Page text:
Business and Society 60 (8):2136-2174 (2021)

Abstract
The consequences of foreign direct investment for human rights protection are poorly understood. We propose that the impact of FDI varies across industries. In particular, extractive firms in the oil and mining industries go where the resources are located and are bound to such investment, which creates a status quo bias among them when it comes to supporting repressive rulers. The same is not true for nonextractive multinational corporations in manufacturing or services, which can, in comparison, exit problematic countries more easily. We also propose that strong democratic institutions can alleviate negative impacts of extractive FDI on human rights. Using U.S. FDI broken up into extractive and nonextractive industries in 157 host countries, we find support for these propositions.1 Extractive FDI is associated with more human rights abuse, but nonextractive FDI is associated with less abuse, after controlling for other factors, including concerns about endogeneity. We find also that the negative human rights impact of extractive FDI vanishes in countries where democratic institutions are stronger. Our results are robust to a range of alternative estimation techniques.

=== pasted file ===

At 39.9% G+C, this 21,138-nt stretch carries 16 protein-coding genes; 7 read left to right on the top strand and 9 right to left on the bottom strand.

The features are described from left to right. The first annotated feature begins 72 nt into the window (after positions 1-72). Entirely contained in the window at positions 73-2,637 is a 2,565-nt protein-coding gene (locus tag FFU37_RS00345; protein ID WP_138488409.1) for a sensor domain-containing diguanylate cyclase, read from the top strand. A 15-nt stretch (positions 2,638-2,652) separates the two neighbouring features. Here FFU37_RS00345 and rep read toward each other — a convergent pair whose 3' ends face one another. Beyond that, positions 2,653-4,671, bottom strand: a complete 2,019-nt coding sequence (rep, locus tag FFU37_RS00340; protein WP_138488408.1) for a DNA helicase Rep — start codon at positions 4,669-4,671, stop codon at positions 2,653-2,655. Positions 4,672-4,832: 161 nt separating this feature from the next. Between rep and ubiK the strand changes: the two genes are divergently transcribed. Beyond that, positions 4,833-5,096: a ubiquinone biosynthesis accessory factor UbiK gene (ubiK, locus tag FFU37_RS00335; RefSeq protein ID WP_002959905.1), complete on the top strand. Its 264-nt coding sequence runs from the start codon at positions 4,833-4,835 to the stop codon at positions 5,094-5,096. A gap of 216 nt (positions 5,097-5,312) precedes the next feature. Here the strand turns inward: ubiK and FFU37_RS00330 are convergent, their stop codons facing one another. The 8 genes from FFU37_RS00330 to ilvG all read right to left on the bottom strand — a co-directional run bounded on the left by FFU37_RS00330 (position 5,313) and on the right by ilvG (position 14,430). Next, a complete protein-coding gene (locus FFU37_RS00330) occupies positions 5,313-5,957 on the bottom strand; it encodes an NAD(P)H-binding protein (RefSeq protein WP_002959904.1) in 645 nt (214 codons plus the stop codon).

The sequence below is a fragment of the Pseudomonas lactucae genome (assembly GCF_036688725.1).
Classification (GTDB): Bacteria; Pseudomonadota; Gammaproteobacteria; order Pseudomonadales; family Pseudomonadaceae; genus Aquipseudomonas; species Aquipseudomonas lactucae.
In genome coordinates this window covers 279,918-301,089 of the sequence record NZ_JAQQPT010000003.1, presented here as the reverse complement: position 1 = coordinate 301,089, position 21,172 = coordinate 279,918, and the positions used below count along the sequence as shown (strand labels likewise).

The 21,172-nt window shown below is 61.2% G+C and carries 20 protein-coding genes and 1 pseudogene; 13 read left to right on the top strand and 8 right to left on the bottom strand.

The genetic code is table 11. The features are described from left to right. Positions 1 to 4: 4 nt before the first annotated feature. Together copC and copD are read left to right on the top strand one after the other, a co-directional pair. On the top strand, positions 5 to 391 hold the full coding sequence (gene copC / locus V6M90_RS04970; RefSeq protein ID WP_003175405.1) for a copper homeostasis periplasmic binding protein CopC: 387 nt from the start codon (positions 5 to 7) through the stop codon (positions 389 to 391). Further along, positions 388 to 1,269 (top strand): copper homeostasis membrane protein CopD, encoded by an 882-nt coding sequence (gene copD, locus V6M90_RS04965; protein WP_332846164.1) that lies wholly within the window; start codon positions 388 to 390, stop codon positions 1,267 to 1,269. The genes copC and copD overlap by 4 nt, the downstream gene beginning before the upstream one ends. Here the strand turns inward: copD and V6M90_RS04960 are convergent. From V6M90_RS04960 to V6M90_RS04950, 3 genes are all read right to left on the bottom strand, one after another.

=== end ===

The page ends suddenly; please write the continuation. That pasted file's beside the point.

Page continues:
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DOI 10.1177/0007650320928972
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